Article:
This week we asked people who hire librarians
Let’s talk about resumes and CVs. Many skills and qualities listed in articles targeted for job seekers include traits that are fairly subjective: leadership, written communication, presentations, problem solving, work ethic, motivation, etc. How can a resume or CV be used to demonstrate those skills, or is it more appropriate to leave it to examples in cover letters and/or recommendation letters? Additionally, how do employers recognize those skills?
Including specific projects or instances in which you’ve actively demonstrated those qualities is the key. Personally, I have no preference as to whether they show up in the cover letter or on the resume. I think the best plan is to pick one or two instances and really go into detail about those in the cover letter; the other instances can be listed as bullet points in your employment history on your resume. Maybe you saw a need for a change and took the lead in creating a new metric in your department — that could be a way to show leadership and problem solving. Listing a committee on which you’ve served could display motivation and leadership. Taking the time to go in-depth and illustrate HOW you display these skills also would help me see your level of commitment and motivation.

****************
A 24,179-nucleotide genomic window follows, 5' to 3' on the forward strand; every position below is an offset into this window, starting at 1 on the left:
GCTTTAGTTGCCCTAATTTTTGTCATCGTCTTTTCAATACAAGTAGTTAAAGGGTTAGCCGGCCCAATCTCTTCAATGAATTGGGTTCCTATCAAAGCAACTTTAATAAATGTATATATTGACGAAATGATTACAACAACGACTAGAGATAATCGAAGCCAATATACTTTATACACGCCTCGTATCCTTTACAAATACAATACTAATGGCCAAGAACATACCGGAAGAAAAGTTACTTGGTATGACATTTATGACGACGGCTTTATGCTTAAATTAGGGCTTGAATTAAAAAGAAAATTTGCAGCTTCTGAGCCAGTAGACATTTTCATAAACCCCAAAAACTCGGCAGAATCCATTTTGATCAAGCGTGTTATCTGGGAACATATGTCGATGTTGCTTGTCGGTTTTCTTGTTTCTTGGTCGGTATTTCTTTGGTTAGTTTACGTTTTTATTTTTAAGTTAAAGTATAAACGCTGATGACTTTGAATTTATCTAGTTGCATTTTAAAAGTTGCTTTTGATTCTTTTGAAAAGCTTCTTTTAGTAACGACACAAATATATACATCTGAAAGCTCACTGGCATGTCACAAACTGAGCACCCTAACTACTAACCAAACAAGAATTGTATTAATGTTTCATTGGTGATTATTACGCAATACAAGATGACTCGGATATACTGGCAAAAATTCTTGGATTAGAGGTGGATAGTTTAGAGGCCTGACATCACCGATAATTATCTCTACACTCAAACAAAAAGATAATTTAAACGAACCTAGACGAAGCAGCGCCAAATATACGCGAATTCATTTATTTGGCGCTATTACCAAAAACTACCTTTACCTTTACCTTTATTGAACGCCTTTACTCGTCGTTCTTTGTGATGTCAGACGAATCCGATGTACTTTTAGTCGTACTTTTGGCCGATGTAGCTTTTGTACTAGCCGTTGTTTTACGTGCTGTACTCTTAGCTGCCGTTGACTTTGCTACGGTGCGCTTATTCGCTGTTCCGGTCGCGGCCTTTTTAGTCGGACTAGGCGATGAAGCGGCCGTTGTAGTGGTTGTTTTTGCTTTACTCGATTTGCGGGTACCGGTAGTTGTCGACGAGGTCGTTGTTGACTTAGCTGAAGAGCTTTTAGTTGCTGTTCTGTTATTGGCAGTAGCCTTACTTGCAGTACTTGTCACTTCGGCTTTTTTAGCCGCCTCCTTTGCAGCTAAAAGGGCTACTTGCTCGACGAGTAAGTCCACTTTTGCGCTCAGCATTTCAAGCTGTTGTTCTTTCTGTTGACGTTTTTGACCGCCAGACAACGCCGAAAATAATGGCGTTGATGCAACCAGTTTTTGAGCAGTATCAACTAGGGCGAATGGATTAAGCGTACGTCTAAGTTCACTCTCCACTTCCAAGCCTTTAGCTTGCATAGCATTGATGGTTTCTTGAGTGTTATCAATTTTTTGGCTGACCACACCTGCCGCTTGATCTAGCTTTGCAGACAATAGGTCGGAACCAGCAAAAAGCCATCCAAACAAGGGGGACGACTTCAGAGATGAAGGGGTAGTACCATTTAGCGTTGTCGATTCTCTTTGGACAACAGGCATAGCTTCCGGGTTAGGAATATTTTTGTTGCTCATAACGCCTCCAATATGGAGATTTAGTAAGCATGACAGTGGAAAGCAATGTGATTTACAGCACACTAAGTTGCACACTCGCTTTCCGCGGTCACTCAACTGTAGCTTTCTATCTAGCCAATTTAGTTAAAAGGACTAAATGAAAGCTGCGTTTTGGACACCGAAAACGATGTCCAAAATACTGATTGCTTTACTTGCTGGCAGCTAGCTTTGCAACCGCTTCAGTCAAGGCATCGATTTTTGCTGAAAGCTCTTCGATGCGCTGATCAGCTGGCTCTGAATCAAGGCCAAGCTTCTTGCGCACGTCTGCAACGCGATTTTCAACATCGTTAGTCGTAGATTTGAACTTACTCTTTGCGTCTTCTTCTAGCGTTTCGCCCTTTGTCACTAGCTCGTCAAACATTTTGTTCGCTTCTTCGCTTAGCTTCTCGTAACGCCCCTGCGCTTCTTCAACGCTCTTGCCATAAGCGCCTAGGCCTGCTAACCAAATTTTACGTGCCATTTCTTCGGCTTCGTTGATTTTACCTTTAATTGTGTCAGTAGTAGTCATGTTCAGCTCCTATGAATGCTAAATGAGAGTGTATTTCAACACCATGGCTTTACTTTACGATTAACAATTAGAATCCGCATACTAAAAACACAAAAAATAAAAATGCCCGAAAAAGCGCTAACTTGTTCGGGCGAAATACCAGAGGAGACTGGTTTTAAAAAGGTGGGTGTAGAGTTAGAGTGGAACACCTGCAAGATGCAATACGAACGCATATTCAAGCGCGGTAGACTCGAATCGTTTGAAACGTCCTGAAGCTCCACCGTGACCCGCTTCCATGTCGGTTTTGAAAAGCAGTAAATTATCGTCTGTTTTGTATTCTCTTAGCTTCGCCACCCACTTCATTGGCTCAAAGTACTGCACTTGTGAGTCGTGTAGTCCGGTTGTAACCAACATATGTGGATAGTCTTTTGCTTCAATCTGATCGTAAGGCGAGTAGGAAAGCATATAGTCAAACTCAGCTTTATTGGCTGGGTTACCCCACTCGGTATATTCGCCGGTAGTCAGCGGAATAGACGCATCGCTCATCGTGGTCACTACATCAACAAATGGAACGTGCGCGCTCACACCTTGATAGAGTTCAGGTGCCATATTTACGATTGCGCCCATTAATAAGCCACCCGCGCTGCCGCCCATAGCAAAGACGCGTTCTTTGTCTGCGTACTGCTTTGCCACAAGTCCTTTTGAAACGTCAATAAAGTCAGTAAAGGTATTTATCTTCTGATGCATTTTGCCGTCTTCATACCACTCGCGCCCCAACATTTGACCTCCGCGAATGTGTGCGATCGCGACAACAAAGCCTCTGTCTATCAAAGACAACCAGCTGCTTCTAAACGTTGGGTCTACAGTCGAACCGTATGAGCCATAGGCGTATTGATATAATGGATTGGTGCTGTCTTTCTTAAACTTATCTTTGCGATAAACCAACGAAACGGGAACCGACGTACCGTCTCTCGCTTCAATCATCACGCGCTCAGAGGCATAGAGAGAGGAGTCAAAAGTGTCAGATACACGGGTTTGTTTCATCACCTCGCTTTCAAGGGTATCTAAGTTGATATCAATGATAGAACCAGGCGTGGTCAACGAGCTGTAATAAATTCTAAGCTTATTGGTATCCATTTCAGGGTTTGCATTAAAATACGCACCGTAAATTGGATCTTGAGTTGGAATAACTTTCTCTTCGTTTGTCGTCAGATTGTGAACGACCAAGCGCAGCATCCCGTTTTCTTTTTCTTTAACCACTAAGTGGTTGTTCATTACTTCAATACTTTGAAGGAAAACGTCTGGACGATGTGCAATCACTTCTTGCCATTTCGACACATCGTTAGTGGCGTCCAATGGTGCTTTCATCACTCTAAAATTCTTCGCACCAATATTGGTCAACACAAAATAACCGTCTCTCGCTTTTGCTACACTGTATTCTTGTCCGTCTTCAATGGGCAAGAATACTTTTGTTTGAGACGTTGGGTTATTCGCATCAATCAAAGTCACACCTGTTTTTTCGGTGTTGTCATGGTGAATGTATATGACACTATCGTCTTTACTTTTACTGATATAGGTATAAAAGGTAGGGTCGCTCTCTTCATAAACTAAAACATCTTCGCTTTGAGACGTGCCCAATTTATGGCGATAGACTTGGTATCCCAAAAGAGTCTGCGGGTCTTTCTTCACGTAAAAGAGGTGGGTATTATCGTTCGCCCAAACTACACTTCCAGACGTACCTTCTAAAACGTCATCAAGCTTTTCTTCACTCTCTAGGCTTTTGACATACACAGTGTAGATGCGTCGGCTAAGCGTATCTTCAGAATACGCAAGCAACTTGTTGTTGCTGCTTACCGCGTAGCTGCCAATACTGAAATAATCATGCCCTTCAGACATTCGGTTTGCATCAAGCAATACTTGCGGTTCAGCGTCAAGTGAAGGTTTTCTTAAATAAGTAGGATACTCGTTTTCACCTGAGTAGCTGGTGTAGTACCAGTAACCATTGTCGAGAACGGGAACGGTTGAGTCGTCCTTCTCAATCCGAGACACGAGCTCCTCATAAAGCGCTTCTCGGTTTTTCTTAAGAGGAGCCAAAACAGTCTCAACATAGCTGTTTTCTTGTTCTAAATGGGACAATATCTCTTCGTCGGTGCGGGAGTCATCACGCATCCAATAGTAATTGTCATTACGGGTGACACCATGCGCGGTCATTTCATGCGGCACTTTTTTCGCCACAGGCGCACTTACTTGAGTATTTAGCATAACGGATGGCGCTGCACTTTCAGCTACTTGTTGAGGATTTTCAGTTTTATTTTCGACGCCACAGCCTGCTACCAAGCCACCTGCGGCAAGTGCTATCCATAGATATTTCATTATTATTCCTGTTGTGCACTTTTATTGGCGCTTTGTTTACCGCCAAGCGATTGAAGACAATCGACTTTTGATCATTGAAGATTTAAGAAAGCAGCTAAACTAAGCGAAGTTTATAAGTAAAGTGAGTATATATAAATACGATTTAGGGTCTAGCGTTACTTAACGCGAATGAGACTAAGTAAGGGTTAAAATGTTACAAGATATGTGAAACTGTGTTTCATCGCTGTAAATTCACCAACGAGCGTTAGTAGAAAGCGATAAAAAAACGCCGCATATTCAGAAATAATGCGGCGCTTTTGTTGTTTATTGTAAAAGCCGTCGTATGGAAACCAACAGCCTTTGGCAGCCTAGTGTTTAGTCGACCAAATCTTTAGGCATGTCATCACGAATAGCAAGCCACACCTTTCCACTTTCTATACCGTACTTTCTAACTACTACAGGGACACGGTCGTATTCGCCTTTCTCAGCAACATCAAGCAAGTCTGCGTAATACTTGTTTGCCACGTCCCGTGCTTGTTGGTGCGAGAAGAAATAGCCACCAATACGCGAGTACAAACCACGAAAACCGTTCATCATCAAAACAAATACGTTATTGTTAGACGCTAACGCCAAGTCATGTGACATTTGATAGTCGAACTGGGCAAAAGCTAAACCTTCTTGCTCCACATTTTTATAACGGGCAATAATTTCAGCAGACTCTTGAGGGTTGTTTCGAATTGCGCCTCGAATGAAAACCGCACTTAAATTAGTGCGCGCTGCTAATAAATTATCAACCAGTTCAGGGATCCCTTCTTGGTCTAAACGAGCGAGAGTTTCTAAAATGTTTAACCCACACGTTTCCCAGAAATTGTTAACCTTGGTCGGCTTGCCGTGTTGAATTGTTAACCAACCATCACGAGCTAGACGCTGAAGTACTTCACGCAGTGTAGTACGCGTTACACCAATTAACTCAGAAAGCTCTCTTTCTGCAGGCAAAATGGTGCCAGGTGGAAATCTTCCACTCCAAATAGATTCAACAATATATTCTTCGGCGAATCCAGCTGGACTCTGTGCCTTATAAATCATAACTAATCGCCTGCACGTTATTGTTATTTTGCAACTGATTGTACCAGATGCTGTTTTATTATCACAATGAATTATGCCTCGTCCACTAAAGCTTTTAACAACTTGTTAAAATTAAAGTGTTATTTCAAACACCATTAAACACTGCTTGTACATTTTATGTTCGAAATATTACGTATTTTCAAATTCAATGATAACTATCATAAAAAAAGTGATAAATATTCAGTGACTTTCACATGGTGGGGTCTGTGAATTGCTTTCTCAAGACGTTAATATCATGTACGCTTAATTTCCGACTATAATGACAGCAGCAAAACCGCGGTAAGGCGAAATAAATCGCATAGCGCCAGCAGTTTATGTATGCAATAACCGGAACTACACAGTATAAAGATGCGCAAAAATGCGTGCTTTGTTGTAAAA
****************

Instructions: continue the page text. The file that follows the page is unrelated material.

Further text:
– Marleah Augustine, Adult Department Librarian at Hays Public Library
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